In the sciences, U.S. News ranked the university 36th in chemistry (2007) and 43rd in earth sciences (2006) among national graduate programs, and the Academic Ranking of World Universities ranked the university 36th in the world in the life sciences in 2008. The university has made unique contributions to the study of genetics due in part to long-term genealogy efforts of the LDS Church, which has allowed researchers to trace genetic disorders through several generations. The relative homogeneity of Utah's population also makes it an ideal laboratory for studies of population genetics. The university is home to the Genetic Science Learning Center, a resource which educates the public about genetics through its website.


The university has 7 men's and 11 women's varsity teams. Athletic teams include men's baseball, basketball, football, golf, skiing, swimming/diving, and tennis and women's basketball, cross country, gymnastics, skiing, soccer, softball, swimming/diving, tennis, track and field, and volleyball. The school's sports teams are called the Ute, though some teams have an additional nickname, such as "Runnin' Utes" for the men's basketball team. The university participates in the NCAA's Division I (FBS for football) as part of the Mountain West Conference. There is a fierce University of Utah–Brigham Young University rivalry, and the Utah-BYU football game, traditionally a season finale, has been called the "Holy War" by national broadcasting commentators. The university fight song is "Utah Man", commonly played at athletic games and other university events.

In 2002, the university was one of 20 schools to make the U.S. News & World Report College Sports Honor Roll. In 2005, Utah became the first school to produce #1 overall draft picks in both the NFL Draft and NBA Draft for the same year. Alex Smith was picked first overall by the San Francisco 49ers in the 2005 NFL Draft, and Andrew Bogut was picked first overall by the Milwaukee Bucks in the 2005 NBA Draft. The university has won ten NCAA Skiing Championships, most recently in 2003, as well as the 1977 AIAW National Women's Skiing Championship.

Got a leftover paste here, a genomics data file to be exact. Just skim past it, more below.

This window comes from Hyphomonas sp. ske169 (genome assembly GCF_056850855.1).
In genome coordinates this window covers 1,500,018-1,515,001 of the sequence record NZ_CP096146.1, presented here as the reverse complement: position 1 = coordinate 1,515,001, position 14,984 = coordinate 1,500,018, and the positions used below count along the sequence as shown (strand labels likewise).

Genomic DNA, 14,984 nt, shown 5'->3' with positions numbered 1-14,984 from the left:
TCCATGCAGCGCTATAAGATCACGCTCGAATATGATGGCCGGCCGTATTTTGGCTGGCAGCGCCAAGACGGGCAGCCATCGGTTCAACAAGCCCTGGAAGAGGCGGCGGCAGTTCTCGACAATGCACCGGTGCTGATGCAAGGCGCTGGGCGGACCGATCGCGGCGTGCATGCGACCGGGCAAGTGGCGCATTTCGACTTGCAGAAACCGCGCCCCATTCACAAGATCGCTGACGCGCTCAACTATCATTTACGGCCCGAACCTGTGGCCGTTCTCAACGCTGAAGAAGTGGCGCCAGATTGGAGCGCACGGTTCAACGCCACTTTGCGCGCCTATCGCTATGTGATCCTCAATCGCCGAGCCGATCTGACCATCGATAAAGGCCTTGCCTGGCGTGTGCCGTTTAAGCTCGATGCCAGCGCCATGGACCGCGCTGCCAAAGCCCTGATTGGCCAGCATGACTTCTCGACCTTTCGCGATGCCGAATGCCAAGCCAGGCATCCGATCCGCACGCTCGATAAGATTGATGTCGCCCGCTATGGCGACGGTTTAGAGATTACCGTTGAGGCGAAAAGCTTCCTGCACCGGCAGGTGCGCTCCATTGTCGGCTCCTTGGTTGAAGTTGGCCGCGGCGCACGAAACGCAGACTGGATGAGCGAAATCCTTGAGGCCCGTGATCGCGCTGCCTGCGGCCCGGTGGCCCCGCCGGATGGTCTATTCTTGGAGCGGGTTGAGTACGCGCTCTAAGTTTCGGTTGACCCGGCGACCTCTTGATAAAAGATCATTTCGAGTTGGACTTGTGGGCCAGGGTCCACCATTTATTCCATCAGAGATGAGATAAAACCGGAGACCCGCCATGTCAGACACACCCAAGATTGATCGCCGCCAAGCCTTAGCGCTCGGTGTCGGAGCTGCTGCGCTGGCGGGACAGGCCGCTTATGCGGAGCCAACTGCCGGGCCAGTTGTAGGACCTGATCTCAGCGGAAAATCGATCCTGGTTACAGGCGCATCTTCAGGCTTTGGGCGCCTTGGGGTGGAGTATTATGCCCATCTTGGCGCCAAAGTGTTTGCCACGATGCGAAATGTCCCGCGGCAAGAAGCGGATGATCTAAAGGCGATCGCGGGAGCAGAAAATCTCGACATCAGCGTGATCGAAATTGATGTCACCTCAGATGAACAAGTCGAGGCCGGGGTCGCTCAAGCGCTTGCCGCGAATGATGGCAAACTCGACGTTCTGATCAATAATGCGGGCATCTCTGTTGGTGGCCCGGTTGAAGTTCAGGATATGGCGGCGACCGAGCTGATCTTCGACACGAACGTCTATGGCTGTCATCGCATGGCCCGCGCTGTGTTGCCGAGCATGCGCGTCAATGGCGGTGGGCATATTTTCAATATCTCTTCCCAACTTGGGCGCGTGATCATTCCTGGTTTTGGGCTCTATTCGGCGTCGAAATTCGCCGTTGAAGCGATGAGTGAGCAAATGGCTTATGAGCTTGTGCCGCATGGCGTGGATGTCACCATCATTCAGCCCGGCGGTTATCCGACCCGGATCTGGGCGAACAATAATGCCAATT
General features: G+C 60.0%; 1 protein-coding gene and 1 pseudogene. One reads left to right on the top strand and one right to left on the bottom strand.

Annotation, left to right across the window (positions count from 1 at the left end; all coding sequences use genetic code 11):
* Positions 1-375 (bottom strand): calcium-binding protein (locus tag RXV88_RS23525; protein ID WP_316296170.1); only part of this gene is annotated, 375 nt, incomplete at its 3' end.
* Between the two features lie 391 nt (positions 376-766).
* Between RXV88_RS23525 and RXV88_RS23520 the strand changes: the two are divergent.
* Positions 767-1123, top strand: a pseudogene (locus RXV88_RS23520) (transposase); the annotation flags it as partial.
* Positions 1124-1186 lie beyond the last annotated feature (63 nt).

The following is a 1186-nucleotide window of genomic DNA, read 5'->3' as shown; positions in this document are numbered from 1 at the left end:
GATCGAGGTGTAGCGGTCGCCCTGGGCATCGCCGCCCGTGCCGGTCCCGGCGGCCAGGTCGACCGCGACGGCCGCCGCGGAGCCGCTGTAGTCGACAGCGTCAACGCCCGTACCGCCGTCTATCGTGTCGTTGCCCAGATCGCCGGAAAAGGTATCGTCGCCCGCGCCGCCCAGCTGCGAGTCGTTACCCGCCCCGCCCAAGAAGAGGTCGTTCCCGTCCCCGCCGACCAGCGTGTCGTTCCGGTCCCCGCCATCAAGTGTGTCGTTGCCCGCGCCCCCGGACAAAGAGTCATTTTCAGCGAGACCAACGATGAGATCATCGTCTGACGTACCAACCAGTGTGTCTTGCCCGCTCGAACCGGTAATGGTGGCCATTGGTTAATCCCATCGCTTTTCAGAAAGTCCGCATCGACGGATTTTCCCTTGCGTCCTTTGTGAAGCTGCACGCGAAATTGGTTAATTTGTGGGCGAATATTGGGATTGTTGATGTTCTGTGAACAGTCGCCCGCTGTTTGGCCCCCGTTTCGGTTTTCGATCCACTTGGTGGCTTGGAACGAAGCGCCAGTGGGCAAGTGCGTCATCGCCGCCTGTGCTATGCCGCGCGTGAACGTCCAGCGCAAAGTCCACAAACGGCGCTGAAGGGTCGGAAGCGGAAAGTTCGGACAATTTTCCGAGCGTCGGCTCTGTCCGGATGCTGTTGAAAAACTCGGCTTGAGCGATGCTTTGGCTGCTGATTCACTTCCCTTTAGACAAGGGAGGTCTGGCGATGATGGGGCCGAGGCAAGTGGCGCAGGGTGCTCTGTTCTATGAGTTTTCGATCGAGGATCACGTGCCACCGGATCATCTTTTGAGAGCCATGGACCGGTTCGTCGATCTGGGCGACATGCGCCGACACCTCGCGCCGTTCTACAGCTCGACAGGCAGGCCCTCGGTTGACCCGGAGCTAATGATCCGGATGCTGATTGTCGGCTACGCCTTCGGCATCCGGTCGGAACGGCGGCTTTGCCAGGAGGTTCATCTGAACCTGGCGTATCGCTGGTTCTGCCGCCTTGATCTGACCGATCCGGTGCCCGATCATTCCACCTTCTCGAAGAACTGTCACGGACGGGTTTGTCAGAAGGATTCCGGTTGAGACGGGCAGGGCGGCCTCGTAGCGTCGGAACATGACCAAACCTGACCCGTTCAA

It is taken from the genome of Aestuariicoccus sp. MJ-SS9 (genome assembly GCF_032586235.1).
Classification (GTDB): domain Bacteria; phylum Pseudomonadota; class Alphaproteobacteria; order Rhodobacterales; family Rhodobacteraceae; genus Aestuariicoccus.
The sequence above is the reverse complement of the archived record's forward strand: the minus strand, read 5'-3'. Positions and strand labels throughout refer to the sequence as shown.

The men's basketball team won the NCAA title in 1944 and the NIT crown in 1947. Arnie Ferrin, the only four-time All-American in Utah basketball history, played for both the 1944 and 1947 teams. He also went on to help the Minneapolis Lakers win NBA Championships in 1949 and 1951. Wat Misaka, the first person of Asian descent to play in the NBA, also played for Utah during this era.

Utah basketball rose again to national prominence when head coach Rick Majerus took his team, including guard Andre Miller, combo forward Hanno Möttölä, and post player Michael Doleac, to the NCAA Final Four in 1998. After eliminating North Carolinamarker to advance to the final round, Utah lost the championship game to Kentucky, 78-69.


2004-2005, the football team, coached by Urban Meyer and quarterbacked by Alex Smith, went 11-0 during the regular season and defeated Pittsburghmarker 35-7 in the 2005 Fiesta Bowl, becoming the first team from a conference without an automatic Bowl Championship Series (BCS) bid to go to a BCS bowl game. The team ended its perfect 12-0 season ranked 4th in AP polling.